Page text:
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Agriculture in Protected Areas of Latin America: News Website Review

Martha Cecilia Vergel Verjel
1,2,* and
Thiago Almeida Vieira
Programa de Maestria en Educación para el Desarrollo Sociocultural, Universidad Popular del Cesar (Unicesar), Valledupar 200001, Colombia
Doctoral Program in Society, Nature and Development (PPGSND), Institute of Biodiversity and Forests (Ibef), Federal University of Western Pará (Ufopa), Santarém 68040-255, Brazil
Authors to whom correspondence should be addressed.
Sustainability 2024, 16(3), 1026;
Submission received: 14 October 2023 / Revised: 26 November 2023 / Accepted: 29 November 2023 / Published: 25 January 2024


There is a close relationship between agriculture and protected areas/conservation units, because the main activity in most human settlements in these areas is agriculture, which depending on the management and type of crop can benefit or affect said territories. The purpose of this study is to analyze the relationship between agriculture and protected areas/conservation units in Latin America, as it reveals the weaknesses or strengths that influence conservation objectives. A systematic review of articles published in the media on agriculture in protected areas/conservation units in Latin America was conducted. The results of the news analysis were supported by scientific information endorsed by different authors, revealing a common pattern in most Latin American countries, with similar contexts based on the exploitation of natural resources and the development of social conflicts (illegal activities, state negligence, and corruption), as well as the existence of projection in management and good agricultural practices. The result was an evident lack of governance and control by responsible authors with objectives other than conservation. However, there is an effort to achieve a harmonious relationship between human activities and the conservation of areas, aimed at finding alternatives that mitigate socio-environmental impacts. Finally, the results provide an analysis that unifies scientific information from different authors and current news material, generating wide, varied, and reliable information that improves scientific literature.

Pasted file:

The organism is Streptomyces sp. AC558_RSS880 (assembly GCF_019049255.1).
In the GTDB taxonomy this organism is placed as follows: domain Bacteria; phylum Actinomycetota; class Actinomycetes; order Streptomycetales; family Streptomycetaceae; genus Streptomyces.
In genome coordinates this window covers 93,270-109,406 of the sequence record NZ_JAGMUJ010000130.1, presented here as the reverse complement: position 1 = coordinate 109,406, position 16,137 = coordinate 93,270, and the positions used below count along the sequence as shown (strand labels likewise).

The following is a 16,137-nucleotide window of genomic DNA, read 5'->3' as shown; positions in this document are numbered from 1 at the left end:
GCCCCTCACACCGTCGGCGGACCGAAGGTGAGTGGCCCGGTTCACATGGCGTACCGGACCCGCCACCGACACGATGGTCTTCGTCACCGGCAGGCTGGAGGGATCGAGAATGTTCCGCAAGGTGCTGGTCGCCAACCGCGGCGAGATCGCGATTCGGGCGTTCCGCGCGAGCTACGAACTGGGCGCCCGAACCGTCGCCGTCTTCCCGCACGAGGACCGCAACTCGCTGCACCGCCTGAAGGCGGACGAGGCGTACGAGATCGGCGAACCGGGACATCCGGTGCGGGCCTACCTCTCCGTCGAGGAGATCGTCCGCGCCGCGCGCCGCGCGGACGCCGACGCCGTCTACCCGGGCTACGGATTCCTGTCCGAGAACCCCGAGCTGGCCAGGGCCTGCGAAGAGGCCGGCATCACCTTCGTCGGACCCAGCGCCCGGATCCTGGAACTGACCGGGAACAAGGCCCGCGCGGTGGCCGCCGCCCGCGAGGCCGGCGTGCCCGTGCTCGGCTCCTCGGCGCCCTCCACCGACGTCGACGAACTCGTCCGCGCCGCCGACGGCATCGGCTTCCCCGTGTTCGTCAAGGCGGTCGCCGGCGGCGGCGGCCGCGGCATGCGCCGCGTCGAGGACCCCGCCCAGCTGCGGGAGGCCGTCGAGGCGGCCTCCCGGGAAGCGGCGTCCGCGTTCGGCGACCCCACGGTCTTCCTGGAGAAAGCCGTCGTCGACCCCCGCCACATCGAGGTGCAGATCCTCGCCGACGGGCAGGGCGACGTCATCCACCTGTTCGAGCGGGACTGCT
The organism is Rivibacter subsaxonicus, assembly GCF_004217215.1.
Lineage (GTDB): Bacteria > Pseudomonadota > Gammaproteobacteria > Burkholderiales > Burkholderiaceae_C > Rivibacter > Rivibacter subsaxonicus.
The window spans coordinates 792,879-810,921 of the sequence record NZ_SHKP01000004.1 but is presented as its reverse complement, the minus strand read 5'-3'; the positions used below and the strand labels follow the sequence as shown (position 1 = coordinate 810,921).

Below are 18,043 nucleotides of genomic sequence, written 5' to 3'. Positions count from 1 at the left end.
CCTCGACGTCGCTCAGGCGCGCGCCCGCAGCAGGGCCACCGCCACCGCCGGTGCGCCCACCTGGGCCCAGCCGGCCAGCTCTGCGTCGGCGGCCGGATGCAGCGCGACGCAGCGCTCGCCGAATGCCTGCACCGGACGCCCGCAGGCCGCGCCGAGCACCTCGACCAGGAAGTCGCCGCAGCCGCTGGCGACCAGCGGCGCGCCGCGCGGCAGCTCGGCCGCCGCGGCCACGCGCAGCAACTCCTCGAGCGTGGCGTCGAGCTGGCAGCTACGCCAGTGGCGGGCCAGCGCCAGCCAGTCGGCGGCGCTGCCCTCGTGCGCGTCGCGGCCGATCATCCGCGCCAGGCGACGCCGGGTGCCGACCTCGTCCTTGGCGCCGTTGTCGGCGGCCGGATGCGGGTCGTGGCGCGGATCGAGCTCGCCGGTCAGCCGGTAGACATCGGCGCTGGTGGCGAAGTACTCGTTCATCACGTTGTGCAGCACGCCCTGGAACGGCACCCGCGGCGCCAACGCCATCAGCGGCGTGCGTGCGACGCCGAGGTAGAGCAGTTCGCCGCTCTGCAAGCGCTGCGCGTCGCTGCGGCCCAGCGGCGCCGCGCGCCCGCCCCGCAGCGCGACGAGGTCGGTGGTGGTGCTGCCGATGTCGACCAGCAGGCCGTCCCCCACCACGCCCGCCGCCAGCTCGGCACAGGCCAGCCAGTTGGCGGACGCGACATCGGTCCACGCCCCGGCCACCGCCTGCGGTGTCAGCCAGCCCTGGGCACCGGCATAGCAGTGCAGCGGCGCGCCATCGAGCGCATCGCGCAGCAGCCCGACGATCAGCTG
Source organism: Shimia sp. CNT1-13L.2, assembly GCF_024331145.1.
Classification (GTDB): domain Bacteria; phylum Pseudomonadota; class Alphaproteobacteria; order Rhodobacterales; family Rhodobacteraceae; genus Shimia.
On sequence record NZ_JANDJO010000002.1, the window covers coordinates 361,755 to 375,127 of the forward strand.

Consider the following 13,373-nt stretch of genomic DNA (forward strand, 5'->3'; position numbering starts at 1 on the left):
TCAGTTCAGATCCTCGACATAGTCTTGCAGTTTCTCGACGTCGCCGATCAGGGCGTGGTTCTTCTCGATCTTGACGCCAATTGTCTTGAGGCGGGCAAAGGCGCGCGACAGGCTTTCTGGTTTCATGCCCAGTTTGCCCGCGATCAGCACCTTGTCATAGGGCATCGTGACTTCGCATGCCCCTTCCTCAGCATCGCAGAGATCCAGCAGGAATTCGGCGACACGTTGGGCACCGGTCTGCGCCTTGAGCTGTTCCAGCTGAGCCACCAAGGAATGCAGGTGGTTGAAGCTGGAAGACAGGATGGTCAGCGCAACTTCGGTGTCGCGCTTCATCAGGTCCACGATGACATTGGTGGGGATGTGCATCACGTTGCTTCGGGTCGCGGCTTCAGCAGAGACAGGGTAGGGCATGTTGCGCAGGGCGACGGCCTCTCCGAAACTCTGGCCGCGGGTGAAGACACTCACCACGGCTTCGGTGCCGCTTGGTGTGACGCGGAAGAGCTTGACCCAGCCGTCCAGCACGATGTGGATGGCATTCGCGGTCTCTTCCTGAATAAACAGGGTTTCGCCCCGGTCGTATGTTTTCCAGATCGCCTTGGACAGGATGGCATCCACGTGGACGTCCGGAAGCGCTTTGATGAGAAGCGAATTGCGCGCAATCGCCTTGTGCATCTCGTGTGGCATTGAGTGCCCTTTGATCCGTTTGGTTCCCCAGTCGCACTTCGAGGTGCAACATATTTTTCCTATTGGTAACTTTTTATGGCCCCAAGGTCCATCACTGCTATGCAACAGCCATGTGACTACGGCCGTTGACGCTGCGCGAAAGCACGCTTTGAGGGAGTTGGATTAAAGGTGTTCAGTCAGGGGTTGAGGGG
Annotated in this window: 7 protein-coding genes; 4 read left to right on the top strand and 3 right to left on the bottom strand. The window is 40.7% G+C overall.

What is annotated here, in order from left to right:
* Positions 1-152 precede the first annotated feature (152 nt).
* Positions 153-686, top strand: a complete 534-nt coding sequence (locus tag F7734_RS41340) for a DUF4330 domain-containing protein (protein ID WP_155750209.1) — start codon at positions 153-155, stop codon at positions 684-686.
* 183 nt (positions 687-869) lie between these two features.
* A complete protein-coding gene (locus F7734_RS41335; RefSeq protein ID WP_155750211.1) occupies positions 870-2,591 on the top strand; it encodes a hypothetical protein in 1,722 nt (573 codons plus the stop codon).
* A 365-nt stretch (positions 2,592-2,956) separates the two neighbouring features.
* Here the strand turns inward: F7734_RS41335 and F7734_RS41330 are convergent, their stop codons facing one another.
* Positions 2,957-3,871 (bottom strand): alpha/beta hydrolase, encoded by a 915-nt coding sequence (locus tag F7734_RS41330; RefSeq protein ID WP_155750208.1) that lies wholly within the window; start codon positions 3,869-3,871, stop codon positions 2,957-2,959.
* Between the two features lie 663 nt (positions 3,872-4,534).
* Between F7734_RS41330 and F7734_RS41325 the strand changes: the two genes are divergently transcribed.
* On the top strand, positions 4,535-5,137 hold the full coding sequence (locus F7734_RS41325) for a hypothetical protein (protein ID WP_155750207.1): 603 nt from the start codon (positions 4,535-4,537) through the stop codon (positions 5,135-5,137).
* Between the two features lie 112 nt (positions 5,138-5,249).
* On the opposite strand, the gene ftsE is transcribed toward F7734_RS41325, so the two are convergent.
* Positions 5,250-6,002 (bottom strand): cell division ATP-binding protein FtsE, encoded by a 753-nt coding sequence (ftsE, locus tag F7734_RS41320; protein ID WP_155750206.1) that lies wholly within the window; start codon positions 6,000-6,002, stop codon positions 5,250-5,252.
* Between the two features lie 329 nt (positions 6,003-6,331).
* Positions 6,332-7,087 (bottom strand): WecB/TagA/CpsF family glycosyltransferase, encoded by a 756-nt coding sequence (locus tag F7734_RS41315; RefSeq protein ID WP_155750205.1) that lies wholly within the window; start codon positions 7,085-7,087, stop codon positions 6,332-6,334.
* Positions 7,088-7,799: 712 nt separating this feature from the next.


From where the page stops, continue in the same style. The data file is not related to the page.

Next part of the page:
1. Introduction